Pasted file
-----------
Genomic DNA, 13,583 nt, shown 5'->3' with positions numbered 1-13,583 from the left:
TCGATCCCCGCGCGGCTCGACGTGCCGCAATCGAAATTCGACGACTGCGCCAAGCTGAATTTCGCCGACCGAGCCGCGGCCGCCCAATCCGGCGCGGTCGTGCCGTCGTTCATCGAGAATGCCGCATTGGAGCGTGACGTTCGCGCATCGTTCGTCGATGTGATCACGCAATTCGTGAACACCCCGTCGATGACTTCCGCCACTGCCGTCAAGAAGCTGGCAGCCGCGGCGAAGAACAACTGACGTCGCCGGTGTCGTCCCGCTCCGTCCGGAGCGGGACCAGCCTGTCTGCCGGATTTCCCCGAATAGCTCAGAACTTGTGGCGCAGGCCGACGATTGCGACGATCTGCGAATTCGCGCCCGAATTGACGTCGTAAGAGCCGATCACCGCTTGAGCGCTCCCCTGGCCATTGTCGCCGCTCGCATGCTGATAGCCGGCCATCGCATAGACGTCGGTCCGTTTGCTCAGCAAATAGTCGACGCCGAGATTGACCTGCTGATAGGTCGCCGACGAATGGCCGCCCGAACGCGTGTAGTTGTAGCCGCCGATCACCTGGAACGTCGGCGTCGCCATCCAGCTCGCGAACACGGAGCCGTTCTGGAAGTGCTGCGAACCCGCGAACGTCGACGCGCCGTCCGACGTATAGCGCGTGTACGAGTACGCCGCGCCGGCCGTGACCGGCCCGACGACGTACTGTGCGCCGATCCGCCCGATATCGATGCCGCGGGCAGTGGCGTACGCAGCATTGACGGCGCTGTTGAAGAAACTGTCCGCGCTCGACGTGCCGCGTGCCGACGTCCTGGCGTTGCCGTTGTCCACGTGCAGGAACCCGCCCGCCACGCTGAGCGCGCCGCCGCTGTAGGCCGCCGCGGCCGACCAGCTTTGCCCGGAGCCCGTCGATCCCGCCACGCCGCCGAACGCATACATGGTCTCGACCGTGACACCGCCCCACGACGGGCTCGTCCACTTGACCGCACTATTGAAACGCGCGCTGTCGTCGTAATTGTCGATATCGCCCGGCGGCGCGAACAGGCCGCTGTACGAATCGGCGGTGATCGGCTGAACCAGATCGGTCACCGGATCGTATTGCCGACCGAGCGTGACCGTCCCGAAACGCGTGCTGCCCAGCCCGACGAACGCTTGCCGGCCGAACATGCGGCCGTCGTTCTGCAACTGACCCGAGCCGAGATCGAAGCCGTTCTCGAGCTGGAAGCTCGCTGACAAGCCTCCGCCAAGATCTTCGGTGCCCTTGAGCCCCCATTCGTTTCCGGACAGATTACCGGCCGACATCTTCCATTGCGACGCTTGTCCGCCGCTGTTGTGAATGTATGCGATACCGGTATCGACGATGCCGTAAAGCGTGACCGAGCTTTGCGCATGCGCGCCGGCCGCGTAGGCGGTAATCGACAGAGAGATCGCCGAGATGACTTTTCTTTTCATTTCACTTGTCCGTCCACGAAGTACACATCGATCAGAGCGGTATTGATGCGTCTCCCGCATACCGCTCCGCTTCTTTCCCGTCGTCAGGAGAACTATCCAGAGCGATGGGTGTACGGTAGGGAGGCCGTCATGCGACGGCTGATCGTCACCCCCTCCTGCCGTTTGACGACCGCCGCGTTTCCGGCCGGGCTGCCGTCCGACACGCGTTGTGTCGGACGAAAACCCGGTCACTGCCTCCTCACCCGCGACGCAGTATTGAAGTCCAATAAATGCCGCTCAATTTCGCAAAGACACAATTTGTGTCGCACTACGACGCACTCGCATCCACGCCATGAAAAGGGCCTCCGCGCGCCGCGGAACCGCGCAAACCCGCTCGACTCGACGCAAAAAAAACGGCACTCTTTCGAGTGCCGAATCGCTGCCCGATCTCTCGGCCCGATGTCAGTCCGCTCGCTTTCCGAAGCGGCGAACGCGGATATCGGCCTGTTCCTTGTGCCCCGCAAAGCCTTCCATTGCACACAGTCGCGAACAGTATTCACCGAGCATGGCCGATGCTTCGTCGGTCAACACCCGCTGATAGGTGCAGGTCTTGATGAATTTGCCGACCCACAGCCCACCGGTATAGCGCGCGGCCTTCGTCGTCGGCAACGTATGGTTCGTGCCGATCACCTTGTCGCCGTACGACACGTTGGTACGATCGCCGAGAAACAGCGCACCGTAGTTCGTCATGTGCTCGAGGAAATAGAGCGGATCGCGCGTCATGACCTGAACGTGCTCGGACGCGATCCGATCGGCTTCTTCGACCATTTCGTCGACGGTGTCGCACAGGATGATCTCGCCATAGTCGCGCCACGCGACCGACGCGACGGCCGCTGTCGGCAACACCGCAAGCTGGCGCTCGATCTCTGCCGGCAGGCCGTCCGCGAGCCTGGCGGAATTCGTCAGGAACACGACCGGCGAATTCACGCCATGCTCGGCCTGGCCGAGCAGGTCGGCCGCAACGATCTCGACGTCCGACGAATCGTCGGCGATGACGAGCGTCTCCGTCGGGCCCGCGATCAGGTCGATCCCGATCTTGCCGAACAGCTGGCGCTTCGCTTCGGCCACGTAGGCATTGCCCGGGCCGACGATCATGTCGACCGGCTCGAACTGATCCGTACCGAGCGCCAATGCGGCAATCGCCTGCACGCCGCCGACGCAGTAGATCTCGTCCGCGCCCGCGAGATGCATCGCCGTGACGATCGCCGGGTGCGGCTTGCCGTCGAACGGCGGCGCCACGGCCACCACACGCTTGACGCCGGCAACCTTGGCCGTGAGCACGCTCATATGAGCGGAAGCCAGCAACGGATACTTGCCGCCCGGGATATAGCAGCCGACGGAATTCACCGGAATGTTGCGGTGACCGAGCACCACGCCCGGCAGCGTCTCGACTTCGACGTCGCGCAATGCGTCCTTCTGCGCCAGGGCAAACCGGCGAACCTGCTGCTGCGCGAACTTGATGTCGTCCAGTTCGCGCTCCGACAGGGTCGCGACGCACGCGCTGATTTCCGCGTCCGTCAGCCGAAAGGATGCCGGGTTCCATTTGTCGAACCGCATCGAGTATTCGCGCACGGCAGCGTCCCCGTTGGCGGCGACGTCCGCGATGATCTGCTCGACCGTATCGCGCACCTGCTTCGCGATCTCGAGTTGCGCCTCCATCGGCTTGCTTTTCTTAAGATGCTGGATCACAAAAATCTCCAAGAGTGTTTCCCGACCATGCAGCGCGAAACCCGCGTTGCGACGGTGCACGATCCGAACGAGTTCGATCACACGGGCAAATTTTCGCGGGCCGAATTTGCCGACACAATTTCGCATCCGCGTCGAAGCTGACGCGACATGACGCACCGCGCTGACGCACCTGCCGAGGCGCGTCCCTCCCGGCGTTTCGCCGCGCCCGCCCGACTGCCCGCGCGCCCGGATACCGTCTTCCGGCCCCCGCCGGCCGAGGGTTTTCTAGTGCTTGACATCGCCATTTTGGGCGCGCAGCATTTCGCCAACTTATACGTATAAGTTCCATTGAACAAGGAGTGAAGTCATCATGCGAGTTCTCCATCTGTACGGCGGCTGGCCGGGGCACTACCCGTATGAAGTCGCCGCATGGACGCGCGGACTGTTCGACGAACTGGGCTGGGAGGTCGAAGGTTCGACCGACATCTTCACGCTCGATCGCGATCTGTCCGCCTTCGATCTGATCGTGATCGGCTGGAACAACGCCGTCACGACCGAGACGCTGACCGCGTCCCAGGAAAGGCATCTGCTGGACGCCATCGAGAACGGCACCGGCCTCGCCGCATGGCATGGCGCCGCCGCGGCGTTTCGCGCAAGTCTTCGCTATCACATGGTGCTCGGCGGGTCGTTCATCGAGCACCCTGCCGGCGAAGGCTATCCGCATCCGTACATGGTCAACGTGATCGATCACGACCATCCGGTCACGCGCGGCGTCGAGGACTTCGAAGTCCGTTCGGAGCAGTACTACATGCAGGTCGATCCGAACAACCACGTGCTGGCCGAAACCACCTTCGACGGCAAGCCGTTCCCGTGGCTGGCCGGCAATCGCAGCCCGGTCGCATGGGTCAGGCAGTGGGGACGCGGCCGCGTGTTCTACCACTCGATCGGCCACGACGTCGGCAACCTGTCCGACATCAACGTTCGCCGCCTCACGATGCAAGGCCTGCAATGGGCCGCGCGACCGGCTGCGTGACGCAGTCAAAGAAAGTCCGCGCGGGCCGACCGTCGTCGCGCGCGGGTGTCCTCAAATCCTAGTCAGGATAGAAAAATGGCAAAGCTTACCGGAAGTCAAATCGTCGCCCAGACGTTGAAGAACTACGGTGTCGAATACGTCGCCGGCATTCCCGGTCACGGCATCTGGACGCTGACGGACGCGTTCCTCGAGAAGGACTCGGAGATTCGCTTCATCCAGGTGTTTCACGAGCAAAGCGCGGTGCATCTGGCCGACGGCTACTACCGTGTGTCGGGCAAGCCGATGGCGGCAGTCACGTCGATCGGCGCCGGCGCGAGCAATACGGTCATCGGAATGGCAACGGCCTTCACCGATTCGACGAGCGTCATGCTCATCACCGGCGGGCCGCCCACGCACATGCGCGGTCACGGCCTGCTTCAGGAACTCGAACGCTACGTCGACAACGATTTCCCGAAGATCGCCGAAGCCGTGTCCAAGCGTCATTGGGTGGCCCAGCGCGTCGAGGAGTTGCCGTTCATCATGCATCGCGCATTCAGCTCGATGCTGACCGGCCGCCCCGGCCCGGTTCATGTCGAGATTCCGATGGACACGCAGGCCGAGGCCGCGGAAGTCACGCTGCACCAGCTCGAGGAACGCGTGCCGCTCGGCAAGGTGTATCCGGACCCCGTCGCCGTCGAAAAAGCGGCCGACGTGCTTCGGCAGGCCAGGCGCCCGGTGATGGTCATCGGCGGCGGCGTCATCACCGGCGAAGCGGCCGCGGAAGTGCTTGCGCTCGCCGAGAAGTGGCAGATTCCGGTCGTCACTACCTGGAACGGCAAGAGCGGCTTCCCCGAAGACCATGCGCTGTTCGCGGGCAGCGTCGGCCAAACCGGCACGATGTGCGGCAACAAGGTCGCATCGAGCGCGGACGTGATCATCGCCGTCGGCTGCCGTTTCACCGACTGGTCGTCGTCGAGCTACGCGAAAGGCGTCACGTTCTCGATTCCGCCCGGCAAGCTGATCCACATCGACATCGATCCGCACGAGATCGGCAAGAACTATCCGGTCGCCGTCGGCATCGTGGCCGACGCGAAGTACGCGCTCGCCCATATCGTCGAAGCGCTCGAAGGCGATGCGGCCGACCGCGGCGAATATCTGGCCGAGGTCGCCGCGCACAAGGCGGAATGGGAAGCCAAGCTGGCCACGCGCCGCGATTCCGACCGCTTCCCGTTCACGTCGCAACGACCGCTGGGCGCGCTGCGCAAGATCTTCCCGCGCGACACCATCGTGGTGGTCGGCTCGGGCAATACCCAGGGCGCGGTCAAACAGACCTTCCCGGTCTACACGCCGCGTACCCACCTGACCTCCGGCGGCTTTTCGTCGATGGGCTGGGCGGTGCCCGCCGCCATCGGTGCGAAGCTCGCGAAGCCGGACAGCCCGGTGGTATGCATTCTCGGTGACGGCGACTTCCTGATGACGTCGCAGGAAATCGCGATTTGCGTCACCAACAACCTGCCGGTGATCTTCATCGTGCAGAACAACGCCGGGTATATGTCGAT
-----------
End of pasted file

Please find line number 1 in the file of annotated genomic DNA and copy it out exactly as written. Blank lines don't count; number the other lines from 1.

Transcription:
Genomic DNA, 13,583 nt, shown 5'->3' with positions numbered 1-13,583 from the left: